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Changing Your Estate Plan to Account for Your Divorce

 Posted on May 10, 2017 in Estate Planning

Lombard family law attorneyPeople tend to forget or overlook things when they divorce. Dotting every proverbial “i” and crossing every proverbial “t” can be a difficult endeavor, especially when there are children involved. One of the most commonly overlooked issues—especially if a divorce is complex or acrimonious—is estate planning. Updating or re-drafting documents like wills and trusts can make all the difference in ensuring that your assets go to those who you have expressly chosen.

Make a New Will or Trust

Illinois probate law can be quite complex, particularly if you are trying to modify an existing document. This is made even more confusing by the fact that Illinois law, upon divorce, revokes any gifts or positions of authority given to an ex-spouse. For example, if you named your now-former husband as the executor of your estate, that designation will be void upon your divorce. Sometimes this can be advantageous, but in certain cases, you may want to keep your ex-spouse in the will. Doing so may be beneficial in situations where young children are involved as potential beneficiaries.

Most divorce attorneys advise that if you divorce after executing a will or living trust, the easiest solution is to simply revoke it—physically destroying it is often the simplest course of action—and to draft a new one. This way, you are able to designate new trustees or beneficiaries without the mess of having to modify the old document to exclude the ex-spouse. If you want your ex-spouse to be remembered in your will, you may include him or her as you see fit. There is nothing prohibiting you naming your ex-spouse in the will; the law simply revokes all gifts in previous wills so as to protect against possible fraud.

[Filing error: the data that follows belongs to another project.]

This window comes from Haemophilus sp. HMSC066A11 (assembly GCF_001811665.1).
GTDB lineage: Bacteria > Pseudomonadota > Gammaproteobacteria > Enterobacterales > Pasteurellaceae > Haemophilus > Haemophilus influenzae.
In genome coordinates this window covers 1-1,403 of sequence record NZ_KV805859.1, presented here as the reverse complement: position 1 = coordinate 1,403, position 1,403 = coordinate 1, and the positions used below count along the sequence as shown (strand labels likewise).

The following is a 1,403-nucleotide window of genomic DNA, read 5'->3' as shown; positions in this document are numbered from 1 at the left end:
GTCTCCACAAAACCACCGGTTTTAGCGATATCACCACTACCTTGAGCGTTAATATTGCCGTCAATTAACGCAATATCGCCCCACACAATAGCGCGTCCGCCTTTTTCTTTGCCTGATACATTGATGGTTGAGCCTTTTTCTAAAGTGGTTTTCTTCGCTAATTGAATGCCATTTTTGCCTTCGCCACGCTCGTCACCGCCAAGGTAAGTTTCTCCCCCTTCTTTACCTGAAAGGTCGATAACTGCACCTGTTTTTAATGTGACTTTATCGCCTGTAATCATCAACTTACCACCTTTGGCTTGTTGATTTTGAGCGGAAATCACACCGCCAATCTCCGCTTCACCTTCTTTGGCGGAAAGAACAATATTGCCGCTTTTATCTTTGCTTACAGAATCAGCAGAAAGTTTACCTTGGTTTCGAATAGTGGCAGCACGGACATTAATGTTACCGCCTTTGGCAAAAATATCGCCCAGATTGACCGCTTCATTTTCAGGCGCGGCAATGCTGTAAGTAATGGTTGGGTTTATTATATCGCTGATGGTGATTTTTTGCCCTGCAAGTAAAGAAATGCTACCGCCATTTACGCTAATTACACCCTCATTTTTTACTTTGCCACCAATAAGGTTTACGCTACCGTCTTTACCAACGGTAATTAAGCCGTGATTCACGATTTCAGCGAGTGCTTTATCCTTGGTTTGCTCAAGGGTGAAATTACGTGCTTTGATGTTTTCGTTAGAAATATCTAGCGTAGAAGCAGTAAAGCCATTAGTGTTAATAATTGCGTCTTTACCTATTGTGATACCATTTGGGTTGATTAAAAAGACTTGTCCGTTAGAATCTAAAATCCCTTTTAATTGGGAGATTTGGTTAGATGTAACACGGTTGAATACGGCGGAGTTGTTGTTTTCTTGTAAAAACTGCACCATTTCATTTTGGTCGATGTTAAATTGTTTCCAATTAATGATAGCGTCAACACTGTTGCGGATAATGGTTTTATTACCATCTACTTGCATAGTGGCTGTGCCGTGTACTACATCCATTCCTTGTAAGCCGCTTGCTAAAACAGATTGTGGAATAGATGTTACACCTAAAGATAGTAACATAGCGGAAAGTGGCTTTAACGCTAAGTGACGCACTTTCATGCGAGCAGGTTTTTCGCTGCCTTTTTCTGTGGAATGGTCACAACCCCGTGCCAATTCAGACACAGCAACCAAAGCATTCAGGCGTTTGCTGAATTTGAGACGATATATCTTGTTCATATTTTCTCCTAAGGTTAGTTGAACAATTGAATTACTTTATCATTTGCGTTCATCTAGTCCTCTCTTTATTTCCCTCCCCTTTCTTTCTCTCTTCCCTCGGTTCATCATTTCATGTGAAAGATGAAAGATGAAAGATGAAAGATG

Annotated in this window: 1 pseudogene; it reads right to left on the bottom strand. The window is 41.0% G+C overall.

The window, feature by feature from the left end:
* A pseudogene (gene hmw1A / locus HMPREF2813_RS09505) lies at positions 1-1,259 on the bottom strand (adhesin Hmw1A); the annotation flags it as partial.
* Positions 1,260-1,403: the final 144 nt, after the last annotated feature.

Changing Insurance Beneficiaries

Some assets are not usually addressed by wills, including insurance policies and retirement accounts like IRAs. You must change the beneficiaries on these instruments yourself, or they will be awarded to your spouse or whoever you named as beneficiary when you last updated your policy or account. Illinois’s law revoking gifts only applies to those conveyed by will or trust. Instruments like retirement accounts are even more tightly regulated, falling under the federal Employee Retirement Income Security Act (ERISA) which mandates that the appropriate official must turn over the asset in question to the named beneficiary

To change a beneficiary is usually a matter of completing the necessary paperwork with your bank or plan administrator. However, it is important to keep in mind that if you name your children, the proceeds may go essentially to your ex-spouse anyway. In Illinois, as in most other states, if you name your children as beneficiaries and they are minors when you die, the assets will be placed under the control of a guardian until the children reach the age of majority. It is extremely common for the court to assign that duty to the surviving parent.

An Attorney Can Help

Proper estate planning can make a significant difference in your life and the lives of your loved ones. If you need help modifying yours after a divorce, it is best to consult a knowledgeable attorney. Contact an experienced estate planning lawyer in Lombard and get the guidance you need from a team who cares about you and your family. Call 630-426-0196 for a confidential consultation today.



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